In 2010, Texas became the first state to allow freestanding emergency rooms to operate without hospital affiliation. Since then, emergency options in McKinney have grown to include seven locations.
Freestanding emergency rooms, like hospital emergency rooms, are required by the state to handle most emergency situations. They are licensed by the state of Texas; operate 24 hours a day, seven days a week; and are staffed by board-certified emergency physicians and nurses.
“These freestanding emergency centers are just like an emergency room— they’re just outside the walls of a hospital, and that seems to be the concept that everyone has a hard time understanding,” said Brad Shields, the executive director of the Texas Association of Freestanding Emergency Centers. “In many ways what you see in a freestanding emergency room is very similar to what you would see in a emergency department within a hospital.”
FirstChoice Emergency Room spokesperson Warren White said according to the American College of Emergency Physicians’ 2014 National Report Card, Texas received an F in access to emergency health care, which speaks to the need for additional access to such care.
In May, officials at Texas Health Resources announced a partnership with FCER’s parent company that will bring several more FCER locations online by the end of the year. FCER has 27 locations in four North Texas counties, including one on Eldorado Parkway in McKinney, which opened early 2015.
THR officials said the partnership is a response to changing consumer demands as the North Texas population continues to increase.
FCER is only one of many chains that are spreading throughout the state.
Legacy ER & Urgent Care operates dual urgent care and emergency care centers in McKinney, Frisco, Coppell, Allen and North Richland Hills.
Dr. Jay Woody, a fellow of the American College of Emergency Physicians, founder and chief medical officer of Legacy ER & Urgent Care, said the company hopes to make this model of health care as widespread as possible.
Woody said it is important consumers understand the difference between an emergency room—whether freestanding or attached to a hospital—and urgent care.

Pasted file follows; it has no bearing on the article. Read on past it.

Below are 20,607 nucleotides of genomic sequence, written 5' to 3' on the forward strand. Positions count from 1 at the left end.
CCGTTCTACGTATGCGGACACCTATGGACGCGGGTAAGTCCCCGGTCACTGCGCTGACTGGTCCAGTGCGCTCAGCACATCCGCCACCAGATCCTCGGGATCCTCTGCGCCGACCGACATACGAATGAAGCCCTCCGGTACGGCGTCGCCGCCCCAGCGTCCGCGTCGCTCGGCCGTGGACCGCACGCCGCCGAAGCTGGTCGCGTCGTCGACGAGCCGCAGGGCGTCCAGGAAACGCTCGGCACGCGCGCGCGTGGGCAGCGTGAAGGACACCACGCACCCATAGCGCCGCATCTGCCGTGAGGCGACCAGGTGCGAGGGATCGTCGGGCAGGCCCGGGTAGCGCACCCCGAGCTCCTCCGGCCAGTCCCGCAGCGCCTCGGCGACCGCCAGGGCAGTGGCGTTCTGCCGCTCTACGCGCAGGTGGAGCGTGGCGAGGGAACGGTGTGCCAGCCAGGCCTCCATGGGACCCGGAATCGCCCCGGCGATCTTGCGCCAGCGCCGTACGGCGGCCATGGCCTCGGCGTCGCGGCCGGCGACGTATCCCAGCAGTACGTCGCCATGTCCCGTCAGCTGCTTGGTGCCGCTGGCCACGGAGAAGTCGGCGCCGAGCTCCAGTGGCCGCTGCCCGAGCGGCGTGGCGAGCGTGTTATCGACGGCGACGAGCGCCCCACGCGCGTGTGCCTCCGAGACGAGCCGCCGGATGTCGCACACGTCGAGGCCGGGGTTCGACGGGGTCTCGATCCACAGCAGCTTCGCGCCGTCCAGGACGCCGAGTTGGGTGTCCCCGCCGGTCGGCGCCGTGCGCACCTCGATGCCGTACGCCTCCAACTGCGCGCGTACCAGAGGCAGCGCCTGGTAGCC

The Legacy ER model allows less serious medical issues to be treated through the urgent care process for a lower cost.
A recent ACEP survey stated the nationwide shortage in access to emergency medical care is driven by an increase in emergency visits, regulatory changes and evolving medical care habits, including fewer people having a primary care physician, White said.
Freestanding ERs are becoming more popular because many times they are located within the patient’s neighborhood, have dramatically reduced wait times and physicians are able to spend more one-on-one time with patients, he said.
Brent Majors, director of emergency services at Baylor Scott & White Medical Center-McKinney, said freestanding ERs are on the rise because hospital-based ERs were previously bogged down with patients with severe health issues, which attributed to long wait times.
“Freestanding ERs do get patients back to the doctor sooner, but people are finding out that they are having to be sent somewhere else to get the higher-level care they need,” Majors said. “People are getting more in tune to that and want that more definitive care sooner.”
How do they compare?
Hospital-based emergency room operators agree that there are many similarities between freestanding emergency rooms and hospital emergency rooms.
Hospital-based ERs and freestanding ERs are both required to provide the same level of access and services, with the exception of trauma care. They are required to remain open 24 hours daily, have ER physicians on-site at all times, provide 24-hour lab and imaging services, and stock specific pharmaceuticals for common emergency situations.[polldaddy poll=9433714]
“The main commonality is that everyone is in this together,” Majors said. “We may have competing business models or plans, but everyone wants to take care of the patients as best they can, no matter what. In the health care industry, our doctors and nurses all want the same outcome. Sometimes the way we set ourselves up, we are able to provide those services in a more expeditious way than others, and across our industry we recognize that. It is a hot topic, especially in this market.”